If the July 2001 intercept of the Binalshibh/KSM call was not made by a German agency, the most likely other service to have either made it or been privy to it isAmerica’s National Security Agency, whose remit includes the collection of telephonic traffic. Whether by eavesdropping on Osama bin Laden’s satellite phone, while he still risked using one, or by picking up calls between al Qaeda associates, the NSA had been listening in where possible on the terrorists for years.

The NSA willingly offered cooperation with the 9/11 Commission. Yet Philip Shenon, in his study of the investigation, reported that Commission staff conducted no thorough review of al Qaeda-related material supplied by the NSA. Though some were eager to delve more deeply, they ran out of time.

            That there were concerns within the NSA about its pre-9/11 performance, however, does surface in the record. Toward the end of her interview with Commission staff, a former NSA chief of counterintelligence said concerned agency staff “thought they might have been guilty of missing ‘warning’ information.” For that reason, she added, the NSA had done “a 9/11 retrospective [REDACTION] to insure they knew everything they had.”

            Approached for this article, the NSA did not respond to a request for comment. A Commission staffer present at the interview with the chief of counterintelligence, Lorry Fenner, said she could throw no further light on the nature of the “retrospective.”

            Miles Kara, an analyst for Congress’ Joint Inquiry, who spent dozens of hours reviewing the NSA Retrospective, told us in early September about what he saw of the agency’s post-9/11 trawl. Kara, himself a former senior intelligence officer, says the retrospective was created at the direction of then Director General Michael Hayden and signed by him. “It was delivered to us in a binder,” Kara recalls, “It was created to put in one place everything the agency knew about the warnings leading up to the attack…It sought no conclusions or inferences, it was simply a compilation of primary source (intercepted traffic) information.”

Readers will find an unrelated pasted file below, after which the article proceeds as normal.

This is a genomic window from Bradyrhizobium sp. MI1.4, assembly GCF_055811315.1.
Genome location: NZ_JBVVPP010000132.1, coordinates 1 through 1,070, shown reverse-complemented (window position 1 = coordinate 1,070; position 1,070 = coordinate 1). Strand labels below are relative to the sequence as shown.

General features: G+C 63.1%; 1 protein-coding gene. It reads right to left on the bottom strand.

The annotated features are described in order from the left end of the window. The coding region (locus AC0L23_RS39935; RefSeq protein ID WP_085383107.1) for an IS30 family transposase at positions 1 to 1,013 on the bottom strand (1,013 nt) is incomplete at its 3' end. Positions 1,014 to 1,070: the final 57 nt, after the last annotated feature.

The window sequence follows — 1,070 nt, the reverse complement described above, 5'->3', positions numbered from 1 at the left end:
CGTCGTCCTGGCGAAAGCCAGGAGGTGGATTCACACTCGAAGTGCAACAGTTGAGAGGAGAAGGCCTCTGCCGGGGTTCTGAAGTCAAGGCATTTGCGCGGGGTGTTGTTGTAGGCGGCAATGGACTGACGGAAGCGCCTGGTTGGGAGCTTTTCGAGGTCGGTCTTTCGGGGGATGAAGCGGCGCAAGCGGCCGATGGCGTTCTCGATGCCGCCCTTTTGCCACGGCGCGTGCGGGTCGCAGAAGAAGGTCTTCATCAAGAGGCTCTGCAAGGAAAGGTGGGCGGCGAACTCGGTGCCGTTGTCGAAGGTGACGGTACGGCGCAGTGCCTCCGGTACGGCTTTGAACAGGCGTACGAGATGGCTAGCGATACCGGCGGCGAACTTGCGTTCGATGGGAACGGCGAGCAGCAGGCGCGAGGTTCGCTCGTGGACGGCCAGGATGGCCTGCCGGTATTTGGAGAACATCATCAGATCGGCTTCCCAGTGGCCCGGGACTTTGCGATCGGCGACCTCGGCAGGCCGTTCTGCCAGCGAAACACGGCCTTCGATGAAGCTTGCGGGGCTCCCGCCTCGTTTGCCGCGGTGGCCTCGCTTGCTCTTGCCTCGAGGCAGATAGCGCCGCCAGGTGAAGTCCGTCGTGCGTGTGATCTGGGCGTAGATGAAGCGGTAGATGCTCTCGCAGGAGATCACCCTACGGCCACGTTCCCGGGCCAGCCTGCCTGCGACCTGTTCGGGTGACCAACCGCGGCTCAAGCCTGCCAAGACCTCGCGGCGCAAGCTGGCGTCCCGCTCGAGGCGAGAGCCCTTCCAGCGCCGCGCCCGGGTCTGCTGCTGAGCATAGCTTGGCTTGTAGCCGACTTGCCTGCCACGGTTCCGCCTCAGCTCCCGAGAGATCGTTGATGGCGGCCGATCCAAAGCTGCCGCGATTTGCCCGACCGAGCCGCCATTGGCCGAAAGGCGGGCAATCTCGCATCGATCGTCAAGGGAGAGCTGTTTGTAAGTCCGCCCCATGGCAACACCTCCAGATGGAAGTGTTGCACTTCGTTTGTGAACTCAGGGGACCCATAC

Asked specifically whether he remembered reference to a July 20 intercept, Kara could say only that the “the ‘Sally’ and ‘Teresa’ language sounds familiar.” Asked whether the retrospective included intercepts made by agencies other than the NSA, he mentioned that there may have been foreign input. “I was focused on the content more than the originating agency, but I’m fairly confident,” Kara told us, “that I recall GCHQ [British communications intelligence] headers…I don’t specifically recall a German header.”

            “Nothing I’ve dredged up from my memory,” he added, “inclines me to support a real-time understanding [by NSA]. “No real-time understanding,” for those unfamiliar with the language of intelligence, suggests the possibility that the NSA – even if it did have the July 20 intercept of the two key 9/11 plotters – did not realize that it had drilled into the mother lode.

            Almost two months before 9/11, U.S intelligence may have had in its hands the treasure that the intercept represented – and simply not understood what it was.

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Bush & Cheney: 9/11 Questions Still Unanswered

The next couple of weeks will be filled with 9/11 remembrances. Best to remind ourselves, though, that ten years after the fact they’re a poor substitute in evidential terms for the contemporary records of the day.  We’ve been giving this a lot of thought, wondering what, if anything, any of the talk will add to our understanding of the day’s events. Two of those notably doing the talking this past week were former President George W. Bush and his Vice President Dick Cheney – Bush in an “intimate” interview for National Geographic, Cheney in his just-released memoir, In My Time.